Personally, I don’t think there is a clear dividing line between Boko Haram and those who want to live a peaceful existence. I don’t think there is even a clear dividing line between those who are Boko Haram and those who are not. And who is going to determine whether somebody shot by one of these rifles was Boko Haram or just some poor farmer who happened to have a nice spot of land that somebody else wanted? There is no police force worthy of the description in Nigeria, and nor are there societal codes keeping the populace in check (such as the blood feuds you see in the Balkans, for example). When I lived in Nigeria, a mob – which included a local politician – seized three students it suspected of being thieves, beat them to a pulp in the street, poured petrol on them, set them alight, and put the video on the web for everyone to see. I saw the video, and these people carrying out cold-blooded murder looked to be ordinary folk carried along with the frenzy of a good, old-fashioned, African mob. They weren’t your typical low-life scumbags, and this all took place outside a university in Port Harcourt. These are the sort of people who you are talking about arming, not some kindly old farmer just trying to protect his family. I’ve seen a mob form on the streets of Lagos, sprang up out of nowhere in minutes following a minor traffic accident to become a howling, aggressive, hysterical melee of 80-100 young men with no education and no morals whatsoever calling for immediate retribution.

    The idea that the decent, law-abiding, conscientious population of Nigeria will outnumber the murderous chancers in a district where automatic weapons have just been freely handed out goes against everything I saw out there, and the general direction of the country in the last 20 years. If you start dishing out weapons freely, most Nigerians will be absolutely petrified that they’ll be shot for little or no reason by the time the week’s out by one of the many, many common criminals that infest their lives, and with good reason.

    Tim that sounds awfully like Nigerians ar too stupid//corrupt to be trusted with an alienienable individual liberty.

    No, you can give ’em individual liberty until it comes out of their ears. Just don’t start handing out weapons unless you want to see the type of individual liberty which we saw in the Democratic Republic of Congo, and indeed parts of Nigeria, whereby the one with the gun has the liberty and the rest try not to sob too loudly whilst they’re raped and killed.

  • Shorter version: this situation with Boko Haram is simply an extension of Nigerian society, it is not something which can be separated from it. So the solution to Boko Haram must come from a similar solution applied to Nigerian society (no, I have no idea what that solution is). So by arming Nigerians, you’ll also be arming Boko Haram, and the very society which brought them about in the first place.

  • Boniface

    As for the police renting out guns in Nigeria, I know this is true. As for some members of the armed forces – police, army – taking part in armed robbery, this also is true. Drivers part with their money at police and army check-points just to avoid deliberate “accidental discharge” which the police and army authorities often call it to protect their own when a driver has been shot dead.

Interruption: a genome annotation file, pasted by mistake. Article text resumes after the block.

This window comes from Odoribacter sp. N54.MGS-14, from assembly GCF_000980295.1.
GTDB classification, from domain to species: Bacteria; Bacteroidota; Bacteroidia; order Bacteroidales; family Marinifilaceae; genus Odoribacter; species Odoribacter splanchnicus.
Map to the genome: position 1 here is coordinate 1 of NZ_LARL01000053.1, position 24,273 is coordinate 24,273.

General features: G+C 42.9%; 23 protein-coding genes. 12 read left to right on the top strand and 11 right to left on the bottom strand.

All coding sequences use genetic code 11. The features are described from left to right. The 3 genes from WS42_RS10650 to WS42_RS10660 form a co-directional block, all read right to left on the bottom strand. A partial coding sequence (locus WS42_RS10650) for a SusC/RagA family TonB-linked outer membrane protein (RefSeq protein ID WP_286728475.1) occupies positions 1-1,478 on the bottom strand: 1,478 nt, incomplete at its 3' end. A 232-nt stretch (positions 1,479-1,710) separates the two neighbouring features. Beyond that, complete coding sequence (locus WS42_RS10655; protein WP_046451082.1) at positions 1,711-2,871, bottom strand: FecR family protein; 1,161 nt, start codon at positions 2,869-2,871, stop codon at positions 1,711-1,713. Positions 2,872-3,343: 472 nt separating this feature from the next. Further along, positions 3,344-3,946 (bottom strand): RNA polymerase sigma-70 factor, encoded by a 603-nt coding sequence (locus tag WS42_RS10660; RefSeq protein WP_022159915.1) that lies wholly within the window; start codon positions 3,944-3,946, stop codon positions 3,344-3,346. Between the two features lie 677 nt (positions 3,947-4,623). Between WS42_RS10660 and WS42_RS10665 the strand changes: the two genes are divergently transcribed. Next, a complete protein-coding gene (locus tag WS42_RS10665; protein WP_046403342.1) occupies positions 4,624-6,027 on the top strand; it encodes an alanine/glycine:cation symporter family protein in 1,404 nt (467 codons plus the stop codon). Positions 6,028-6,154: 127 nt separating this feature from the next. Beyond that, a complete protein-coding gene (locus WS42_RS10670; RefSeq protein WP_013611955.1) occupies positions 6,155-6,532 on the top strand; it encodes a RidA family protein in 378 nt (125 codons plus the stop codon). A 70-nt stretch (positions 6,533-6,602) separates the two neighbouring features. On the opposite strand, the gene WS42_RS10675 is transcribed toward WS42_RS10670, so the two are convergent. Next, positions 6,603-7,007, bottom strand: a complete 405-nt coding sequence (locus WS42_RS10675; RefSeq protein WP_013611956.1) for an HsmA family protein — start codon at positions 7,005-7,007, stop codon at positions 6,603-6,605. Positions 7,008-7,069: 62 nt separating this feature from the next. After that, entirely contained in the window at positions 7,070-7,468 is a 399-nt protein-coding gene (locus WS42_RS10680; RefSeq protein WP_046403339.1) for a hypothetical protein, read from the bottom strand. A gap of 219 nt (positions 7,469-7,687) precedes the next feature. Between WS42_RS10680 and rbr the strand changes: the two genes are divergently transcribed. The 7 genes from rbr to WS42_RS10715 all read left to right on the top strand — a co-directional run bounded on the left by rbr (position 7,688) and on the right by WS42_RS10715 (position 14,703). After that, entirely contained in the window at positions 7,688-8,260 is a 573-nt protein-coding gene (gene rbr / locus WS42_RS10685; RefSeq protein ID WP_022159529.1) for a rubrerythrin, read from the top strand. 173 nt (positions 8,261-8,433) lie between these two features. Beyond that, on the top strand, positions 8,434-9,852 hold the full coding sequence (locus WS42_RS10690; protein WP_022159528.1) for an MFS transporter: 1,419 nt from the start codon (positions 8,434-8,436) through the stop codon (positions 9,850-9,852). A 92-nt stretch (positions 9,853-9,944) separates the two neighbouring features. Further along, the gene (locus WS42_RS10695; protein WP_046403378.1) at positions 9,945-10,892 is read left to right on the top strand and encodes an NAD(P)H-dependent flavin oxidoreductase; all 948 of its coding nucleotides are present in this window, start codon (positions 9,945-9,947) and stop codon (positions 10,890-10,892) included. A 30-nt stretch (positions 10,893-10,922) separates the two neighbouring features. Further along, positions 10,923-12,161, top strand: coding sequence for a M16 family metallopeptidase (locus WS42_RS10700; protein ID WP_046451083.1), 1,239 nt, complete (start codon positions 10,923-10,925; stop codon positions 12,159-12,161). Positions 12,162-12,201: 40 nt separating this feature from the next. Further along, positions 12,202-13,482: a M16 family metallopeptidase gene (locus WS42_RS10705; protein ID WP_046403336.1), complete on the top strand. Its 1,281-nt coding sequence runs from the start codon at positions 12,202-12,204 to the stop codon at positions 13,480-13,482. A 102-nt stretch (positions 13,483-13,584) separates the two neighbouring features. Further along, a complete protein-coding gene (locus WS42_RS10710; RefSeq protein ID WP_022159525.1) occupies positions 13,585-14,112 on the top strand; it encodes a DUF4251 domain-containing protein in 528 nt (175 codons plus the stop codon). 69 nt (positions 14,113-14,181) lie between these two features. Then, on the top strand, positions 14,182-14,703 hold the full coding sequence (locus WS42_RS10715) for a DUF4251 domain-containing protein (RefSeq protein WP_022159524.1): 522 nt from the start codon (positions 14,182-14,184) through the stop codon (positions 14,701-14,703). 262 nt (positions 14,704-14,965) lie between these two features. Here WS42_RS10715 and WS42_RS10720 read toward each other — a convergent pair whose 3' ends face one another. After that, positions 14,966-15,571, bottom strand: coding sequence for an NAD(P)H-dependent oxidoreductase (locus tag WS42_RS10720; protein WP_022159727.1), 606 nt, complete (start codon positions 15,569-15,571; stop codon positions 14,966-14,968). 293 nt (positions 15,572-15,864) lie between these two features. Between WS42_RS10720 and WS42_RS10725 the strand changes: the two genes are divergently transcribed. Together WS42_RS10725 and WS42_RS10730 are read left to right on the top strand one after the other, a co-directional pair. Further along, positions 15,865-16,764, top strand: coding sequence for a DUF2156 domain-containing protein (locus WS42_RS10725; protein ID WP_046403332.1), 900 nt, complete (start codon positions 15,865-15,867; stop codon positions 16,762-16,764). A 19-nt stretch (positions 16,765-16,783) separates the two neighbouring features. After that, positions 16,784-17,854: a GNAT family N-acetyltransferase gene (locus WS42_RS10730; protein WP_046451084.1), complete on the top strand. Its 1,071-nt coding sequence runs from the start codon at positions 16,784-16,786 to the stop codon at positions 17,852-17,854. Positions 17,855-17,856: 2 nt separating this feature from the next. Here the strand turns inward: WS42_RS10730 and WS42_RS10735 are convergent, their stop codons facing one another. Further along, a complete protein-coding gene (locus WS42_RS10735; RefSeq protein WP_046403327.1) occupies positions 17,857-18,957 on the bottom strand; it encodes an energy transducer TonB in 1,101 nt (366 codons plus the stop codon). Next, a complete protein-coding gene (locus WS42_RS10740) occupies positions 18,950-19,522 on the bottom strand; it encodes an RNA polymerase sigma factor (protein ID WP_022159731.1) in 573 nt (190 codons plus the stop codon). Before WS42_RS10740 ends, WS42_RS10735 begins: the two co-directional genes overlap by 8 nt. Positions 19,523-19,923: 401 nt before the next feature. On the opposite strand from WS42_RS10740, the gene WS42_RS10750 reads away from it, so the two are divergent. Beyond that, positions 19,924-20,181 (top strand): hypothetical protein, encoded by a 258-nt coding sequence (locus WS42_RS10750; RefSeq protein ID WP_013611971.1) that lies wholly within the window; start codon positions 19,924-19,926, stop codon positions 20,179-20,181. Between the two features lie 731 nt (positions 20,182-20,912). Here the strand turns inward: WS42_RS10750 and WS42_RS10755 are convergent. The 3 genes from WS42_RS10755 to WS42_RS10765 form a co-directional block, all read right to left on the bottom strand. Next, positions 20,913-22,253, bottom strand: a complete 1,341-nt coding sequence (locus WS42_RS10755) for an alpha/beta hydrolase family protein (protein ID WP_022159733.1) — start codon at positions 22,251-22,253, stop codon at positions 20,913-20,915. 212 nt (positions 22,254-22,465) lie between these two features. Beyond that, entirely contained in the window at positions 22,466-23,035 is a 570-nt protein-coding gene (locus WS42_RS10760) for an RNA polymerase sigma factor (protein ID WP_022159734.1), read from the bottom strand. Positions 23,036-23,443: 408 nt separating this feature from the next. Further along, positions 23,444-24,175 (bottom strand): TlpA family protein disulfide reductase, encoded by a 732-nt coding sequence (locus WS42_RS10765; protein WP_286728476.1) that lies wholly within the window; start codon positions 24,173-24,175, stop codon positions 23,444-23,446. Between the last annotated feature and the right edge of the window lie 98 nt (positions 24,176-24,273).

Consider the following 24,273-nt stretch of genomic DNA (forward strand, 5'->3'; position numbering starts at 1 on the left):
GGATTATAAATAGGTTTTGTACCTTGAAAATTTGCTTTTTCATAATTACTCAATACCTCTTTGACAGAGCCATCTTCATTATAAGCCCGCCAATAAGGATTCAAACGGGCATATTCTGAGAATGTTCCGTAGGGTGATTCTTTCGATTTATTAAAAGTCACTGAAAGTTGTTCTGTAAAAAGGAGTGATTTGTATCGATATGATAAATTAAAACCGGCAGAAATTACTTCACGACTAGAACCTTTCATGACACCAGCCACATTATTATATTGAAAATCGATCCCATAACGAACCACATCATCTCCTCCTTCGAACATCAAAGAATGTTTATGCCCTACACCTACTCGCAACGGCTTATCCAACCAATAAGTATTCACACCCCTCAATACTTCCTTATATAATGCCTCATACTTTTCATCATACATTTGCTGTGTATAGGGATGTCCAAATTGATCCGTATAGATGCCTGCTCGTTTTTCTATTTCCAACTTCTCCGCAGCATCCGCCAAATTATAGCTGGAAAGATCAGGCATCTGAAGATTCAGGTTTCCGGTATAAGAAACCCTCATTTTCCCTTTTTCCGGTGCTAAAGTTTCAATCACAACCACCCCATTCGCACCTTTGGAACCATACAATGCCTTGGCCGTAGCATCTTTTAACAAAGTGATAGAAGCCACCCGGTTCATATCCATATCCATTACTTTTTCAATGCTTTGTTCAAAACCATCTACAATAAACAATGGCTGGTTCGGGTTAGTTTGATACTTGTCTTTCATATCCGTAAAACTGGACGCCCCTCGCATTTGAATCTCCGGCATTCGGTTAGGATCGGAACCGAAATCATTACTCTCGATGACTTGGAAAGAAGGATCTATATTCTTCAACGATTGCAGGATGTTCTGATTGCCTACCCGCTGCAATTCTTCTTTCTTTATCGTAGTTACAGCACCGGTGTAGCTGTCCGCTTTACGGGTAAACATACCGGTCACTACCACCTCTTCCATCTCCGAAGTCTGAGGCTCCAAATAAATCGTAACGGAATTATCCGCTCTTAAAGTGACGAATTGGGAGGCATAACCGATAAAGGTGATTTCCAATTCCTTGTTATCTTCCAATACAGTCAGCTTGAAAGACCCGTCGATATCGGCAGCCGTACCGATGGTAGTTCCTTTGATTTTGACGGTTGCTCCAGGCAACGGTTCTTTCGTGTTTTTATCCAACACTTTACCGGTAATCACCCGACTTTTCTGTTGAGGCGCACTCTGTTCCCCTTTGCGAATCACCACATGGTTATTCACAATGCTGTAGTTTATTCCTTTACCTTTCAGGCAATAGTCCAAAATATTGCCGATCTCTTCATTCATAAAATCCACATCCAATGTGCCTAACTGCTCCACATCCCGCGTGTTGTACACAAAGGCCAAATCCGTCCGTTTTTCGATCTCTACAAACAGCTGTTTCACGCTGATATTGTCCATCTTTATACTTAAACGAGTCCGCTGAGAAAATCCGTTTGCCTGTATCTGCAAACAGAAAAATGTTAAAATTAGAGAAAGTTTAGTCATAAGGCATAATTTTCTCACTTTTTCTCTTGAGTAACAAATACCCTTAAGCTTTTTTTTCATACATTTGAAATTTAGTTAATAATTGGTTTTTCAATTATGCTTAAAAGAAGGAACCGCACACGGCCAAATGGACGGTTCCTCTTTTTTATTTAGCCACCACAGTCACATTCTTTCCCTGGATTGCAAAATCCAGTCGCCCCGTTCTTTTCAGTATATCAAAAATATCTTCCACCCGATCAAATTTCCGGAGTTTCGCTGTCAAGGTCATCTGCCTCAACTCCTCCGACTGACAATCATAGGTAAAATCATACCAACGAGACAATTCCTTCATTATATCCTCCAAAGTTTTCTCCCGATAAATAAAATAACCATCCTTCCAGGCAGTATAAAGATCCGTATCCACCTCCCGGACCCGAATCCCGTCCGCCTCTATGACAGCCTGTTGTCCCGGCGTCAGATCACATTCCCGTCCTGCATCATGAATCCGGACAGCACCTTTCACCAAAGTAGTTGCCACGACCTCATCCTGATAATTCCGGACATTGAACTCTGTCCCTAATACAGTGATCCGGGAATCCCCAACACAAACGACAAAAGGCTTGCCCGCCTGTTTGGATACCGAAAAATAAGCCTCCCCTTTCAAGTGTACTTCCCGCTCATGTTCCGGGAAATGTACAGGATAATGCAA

Before going about giving the public freedom to use guns, the government need to overhaul the judicial system and stop deceiving themselves with partial justice.
    Truly when people are armed, the police and army will very well realize that they are mortal beings when they must have seen their colleagues lying dead. The negative part will be, some frustrated persons will first of all, in blaming others for their woes, kill many, and afterwards, kill themselves. I wouldn’t like to live in such a society.
    It is still better to be able to fight for your self rather than call the police who is often never there, or is a part of the crime as we hear of support from the army or police in ethnic or religious based attacks. this looks better than the present state-of-affairs.
    Before anything like gun control, let the government sweep every house for unauthorized gun possession, arrest all illegal immigrants, secure the Nigerian borders, make the judgment for rape (not the type that some silly women accuse their husbands of), kidnapping and armed robbery to be death sentence. Judges should be well paid, and corrupt judges should have life jail terms. Let Nigerian judicial system be a little as hard as that of Malaysia, then, the society will have some sanity. But there is feet-dragging by those who can make a change because they are thinking of their siblings who will be prosecuted, and their hired political thugs and their personal dirty records.
    If the above is not done before allowing people to freely have guns, Nigeria may go the way of Sudan, Rwanda, and the rest of those warmongering nations.

  • llamas

    The C54 plan.

    Repeat as necessary.



  • llamas

    Oops, hit send before completion.

    Meant to type ‘The C54 plan, only with AK 47s. Repeat as necessary.’




  • Nick (Blame The French) Gray

    Are you seriously suggesting that we should impose Western values (individuals should be equal, people should be free to arm themselves) on non-westerners? I’m sure I hear a diatribe from Chomsky flying my way!

  • Kirk Parker

    I’ve lived in Africa too (southern Sudan in my case) and I very much agree with Perry’s opening comment. No matter now inept the Africans in question may be (and just what kind of racist!!!!! does it make you to argue that, LOL…) the fact is that the victims will be going up against other Africans, so doesn’t your argument most cancel itself out?

    And to Tim Newman specifically: “ I don’t think there is even a clear dividing line between those who are Boko Haram and those who are not. ” Oh, dear, and to think I was initially willing to take you seriously…